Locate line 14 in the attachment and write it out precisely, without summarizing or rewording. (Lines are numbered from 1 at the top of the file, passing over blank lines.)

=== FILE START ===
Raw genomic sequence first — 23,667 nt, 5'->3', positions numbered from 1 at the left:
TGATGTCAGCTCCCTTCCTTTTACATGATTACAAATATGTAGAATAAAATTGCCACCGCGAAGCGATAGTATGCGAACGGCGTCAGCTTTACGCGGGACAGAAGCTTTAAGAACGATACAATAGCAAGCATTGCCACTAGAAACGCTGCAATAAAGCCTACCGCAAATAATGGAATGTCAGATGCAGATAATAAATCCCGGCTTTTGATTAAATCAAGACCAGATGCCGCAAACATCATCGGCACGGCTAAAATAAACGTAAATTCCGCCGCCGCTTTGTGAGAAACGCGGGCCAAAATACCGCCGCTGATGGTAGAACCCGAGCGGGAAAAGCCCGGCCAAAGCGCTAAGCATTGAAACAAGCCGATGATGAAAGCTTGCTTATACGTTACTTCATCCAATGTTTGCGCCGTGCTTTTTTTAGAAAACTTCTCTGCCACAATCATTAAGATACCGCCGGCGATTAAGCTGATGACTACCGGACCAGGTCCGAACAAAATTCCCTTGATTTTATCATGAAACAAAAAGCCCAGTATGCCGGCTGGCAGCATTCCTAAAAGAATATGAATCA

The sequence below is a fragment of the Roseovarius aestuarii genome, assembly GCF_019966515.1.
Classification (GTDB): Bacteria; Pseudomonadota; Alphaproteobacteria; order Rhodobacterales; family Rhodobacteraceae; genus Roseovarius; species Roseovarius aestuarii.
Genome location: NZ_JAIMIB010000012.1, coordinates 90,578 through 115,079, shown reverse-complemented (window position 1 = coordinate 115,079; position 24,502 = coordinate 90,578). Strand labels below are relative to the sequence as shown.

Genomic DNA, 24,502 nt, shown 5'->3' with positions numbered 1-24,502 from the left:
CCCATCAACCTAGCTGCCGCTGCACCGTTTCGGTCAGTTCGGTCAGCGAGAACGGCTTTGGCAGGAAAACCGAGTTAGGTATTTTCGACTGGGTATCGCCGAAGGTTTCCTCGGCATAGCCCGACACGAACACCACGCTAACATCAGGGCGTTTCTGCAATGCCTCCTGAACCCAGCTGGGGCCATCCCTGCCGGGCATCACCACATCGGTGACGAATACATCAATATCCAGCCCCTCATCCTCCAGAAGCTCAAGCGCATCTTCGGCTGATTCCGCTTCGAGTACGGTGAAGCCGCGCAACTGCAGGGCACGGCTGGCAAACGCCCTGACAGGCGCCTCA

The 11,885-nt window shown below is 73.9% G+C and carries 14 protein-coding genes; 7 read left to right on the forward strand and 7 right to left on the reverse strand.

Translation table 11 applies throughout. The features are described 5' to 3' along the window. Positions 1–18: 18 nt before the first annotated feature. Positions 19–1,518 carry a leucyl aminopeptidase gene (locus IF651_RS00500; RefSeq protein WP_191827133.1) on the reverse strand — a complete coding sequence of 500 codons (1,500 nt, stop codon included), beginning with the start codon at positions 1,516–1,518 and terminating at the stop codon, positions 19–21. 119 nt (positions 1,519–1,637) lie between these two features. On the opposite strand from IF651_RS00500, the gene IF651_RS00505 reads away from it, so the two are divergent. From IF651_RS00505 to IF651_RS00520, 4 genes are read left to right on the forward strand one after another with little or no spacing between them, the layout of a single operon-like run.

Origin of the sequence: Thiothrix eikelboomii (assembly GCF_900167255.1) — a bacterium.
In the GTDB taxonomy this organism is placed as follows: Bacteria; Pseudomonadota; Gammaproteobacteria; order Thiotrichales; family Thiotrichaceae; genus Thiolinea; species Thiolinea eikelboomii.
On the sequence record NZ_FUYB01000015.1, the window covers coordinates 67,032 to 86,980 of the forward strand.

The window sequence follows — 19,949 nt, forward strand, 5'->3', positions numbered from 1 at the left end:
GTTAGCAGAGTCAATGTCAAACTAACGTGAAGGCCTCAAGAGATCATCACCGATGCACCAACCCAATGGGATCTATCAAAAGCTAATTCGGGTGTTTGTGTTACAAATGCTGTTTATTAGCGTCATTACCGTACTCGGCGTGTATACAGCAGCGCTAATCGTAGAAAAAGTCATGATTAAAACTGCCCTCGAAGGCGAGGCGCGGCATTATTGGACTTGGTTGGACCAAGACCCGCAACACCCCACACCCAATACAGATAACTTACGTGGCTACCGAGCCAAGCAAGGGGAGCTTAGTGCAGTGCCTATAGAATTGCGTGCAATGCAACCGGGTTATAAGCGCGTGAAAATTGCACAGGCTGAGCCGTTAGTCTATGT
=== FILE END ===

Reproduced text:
GTTAGCAGAGTCAATGTCAAACTAACGTGAAGGCCTCAAGAGATCATCACCGATGCACCAACCCAATGGGATCTATCAAAAGCTAATTCGGGTGTTTGTGTTACAAATGCTGTTTATTAGCGTCATTACCGTACTCGGCGTGTATACAGCAGCGCTAATCGTAGAAAAAGTCATGATTAAAACTGCCCTCGAAGGCGAGGCGCGGCATTATTGGACTTGGTTGGACCAAGACCCGCAACACCCCACACCCAATACAGATAACTTACGTGGCTACCGAGCCAAGCAAGGGGAGCTTAGTGCAGTGCCTATAGAATTGCGTGCAATGCAACCGGGTTATAAGCGCGTGAAAATTGCACAGGCTGAGCCGTTAGTCTATGT